Kampong Thom province
In a province where there are few paved roads besides the highway that cuts through it, efforts to get aid to those affected by the worst flooding to hit the Kingdom in more than a decade continue to be hampered by high-water levels and perilous dirt roads, many of which run along sinking riverbanks.
“We have to be careful where we send our field staff to deliver aid,” Oxfam’s Kampong Thom program manager Sau Sisamuth said yesterday. “Many of the roads are [still] flooded and quite dangerous. Sometimes we can only get there by boat.”
Chea Vanny, provincial program manager for relief agency Caritas, said that even the aid getting through was insufficient. “The amount of suffering they face is hugely different [from what they receive],” she said.
Im Sareoun, director of the provincial committee for disaster management, estimated that almost half of all families affected by the flooding were still waiting to receive aid.
According to the Cambodian Red Cross about 15,000 families in the province had received help and 10,000 were still waiting.
To ensure aid reaches those it is intended for, Im Sareoun said his agency was delivering it through its staff. “We don’t send the aid to, or keep the aid with, commune or village officials because we are afraid the aid won’t reach the victims,” he said.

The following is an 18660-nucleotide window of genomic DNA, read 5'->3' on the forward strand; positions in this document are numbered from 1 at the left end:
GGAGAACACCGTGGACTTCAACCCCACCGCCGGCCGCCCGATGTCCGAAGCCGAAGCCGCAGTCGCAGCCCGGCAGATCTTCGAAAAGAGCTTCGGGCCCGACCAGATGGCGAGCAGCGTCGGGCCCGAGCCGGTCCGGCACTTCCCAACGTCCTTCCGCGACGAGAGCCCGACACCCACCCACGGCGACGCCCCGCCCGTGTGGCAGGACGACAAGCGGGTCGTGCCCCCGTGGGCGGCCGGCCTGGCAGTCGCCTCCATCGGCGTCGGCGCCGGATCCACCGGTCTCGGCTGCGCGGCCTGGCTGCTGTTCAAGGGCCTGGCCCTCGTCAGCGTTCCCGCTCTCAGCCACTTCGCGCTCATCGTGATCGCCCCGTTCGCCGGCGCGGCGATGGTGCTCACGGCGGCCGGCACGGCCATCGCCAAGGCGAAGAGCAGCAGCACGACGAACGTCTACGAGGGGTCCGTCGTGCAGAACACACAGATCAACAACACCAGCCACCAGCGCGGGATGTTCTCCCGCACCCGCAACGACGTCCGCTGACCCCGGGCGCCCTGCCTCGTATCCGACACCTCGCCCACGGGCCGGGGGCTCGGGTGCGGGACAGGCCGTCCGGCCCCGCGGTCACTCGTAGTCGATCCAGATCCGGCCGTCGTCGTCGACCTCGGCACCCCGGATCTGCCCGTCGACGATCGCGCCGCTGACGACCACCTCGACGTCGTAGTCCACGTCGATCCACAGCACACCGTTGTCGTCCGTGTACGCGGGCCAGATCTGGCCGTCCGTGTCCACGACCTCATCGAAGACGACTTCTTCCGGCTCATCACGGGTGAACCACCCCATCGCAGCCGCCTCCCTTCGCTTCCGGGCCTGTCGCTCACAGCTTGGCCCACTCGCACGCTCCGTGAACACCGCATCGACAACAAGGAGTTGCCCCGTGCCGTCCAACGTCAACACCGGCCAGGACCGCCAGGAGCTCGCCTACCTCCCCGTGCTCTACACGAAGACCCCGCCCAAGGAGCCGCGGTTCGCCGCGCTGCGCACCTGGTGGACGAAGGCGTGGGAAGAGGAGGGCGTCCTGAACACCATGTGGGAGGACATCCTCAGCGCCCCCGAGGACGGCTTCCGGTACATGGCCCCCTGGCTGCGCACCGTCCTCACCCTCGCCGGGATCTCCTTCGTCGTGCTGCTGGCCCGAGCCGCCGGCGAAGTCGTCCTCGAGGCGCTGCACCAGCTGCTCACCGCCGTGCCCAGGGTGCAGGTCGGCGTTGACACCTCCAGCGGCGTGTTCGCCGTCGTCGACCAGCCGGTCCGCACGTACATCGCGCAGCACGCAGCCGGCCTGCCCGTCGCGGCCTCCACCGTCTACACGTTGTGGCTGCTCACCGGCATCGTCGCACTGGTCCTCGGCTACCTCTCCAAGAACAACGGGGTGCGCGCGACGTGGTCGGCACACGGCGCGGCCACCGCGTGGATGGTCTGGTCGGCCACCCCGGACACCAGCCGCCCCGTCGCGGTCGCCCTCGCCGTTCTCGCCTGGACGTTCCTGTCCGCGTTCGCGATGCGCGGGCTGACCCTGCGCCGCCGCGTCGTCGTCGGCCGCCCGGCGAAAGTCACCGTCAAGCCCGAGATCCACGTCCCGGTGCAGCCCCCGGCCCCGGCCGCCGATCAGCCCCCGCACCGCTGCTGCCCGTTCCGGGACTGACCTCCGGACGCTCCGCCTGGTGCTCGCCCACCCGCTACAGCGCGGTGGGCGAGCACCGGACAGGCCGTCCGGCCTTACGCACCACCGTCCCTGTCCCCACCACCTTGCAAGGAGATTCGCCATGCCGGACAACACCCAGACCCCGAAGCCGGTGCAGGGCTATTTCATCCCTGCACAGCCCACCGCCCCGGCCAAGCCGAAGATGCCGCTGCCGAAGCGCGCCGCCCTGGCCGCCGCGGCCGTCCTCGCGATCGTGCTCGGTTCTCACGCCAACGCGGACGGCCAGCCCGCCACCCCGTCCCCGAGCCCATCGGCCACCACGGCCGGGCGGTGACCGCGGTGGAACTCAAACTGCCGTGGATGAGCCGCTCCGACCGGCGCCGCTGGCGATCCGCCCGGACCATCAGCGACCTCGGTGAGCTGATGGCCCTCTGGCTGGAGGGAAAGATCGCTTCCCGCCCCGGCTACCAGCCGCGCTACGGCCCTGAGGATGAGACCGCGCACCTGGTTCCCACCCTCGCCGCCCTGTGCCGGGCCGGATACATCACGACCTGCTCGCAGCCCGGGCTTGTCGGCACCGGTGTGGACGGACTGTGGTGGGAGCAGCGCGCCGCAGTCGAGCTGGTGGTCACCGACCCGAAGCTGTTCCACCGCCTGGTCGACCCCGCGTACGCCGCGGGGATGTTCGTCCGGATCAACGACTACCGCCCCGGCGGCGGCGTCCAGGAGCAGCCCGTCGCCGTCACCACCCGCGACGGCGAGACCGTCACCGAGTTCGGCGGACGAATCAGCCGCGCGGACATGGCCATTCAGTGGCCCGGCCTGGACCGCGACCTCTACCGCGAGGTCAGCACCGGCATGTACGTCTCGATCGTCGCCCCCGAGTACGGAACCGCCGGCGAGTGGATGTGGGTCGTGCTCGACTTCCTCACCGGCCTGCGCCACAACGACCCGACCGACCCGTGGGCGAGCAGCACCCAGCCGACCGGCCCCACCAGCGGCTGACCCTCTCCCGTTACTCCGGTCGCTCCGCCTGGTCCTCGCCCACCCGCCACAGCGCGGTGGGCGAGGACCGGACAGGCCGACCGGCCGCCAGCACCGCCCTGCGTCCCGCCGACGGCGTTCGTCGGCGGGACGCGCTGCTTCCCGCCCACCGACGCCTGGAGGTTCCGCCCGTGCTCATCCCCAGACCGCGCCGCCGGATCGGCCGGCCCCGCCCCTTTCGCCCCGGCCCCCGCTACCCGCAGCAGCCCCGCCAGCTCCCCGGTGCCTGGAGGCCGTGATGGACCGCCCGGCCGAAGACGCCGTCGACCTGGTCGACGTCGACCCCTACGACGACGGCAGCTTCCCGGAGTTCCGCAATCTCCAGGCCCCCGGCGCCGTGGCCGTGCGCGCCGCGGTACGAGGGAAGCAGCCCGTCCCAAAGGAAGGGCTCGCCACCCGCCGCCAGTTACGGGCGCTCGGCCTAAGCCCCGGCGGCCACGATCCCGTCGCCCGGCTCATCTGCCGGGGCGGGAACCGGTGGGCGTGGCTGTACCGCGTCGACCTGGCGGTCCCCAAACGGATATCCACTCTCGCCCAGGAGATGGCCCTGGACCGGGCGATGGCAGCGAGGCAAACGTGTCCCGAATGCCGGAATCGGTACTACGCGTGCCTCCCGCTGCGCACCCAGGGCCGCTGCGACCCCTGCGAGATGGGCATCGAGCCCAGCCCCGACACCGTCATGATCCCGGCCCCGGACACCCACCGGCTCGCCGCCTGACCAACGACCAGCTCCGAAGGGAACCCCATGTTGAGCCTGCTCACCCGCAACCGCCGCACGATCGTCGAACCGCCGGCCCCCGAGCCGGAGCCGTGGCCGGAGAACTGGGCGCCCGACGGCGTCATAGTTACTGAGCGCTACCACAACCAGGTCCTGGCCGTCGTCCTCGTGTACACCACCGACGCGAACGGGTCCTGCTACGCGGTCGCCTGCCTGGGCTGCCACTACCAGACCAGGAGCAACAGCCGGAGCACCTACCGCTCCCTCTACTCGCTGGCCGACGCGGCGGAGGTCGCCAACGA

Meanwhile, relief from foreign governments has begun to trickle in.
On Monday, Singapore pledged US$100,000 for Cambodia, Laos, Thailand and Vietnam. Yesterday, the United States pledged $50,000 for Kampong Cham province. Late Monday night, an unconfirmed report from Chinese news agency Xinhua said Beijing had pledged $7.87 million for Cambodia. The Asian Development Bank also said that Cambodia might be eligible to apply to its Asia Pacific Disaster Response Fund. The fund disburses grants of up to $3 million.
The government, however, has continued to resist pleas from relief agencies that it call for international assistance. Council of Ministers spokesman Phay Siphan said yesterday that the situation was “under control” and that the government could “handle it”. It was “too early” to request foreign assistance, but once the floods had passed and the total damage had been assessed, the government would make an informed appeal for help, he said.
Relief workers in Kampong Thom said the need there would be long lasting. The farmers who have borne the brunt of the floods also lost this year’s rice crop, Caritas’ Chea Vanny explained.
ADDITIONAL REPORTING BY KRISTIN LYNCH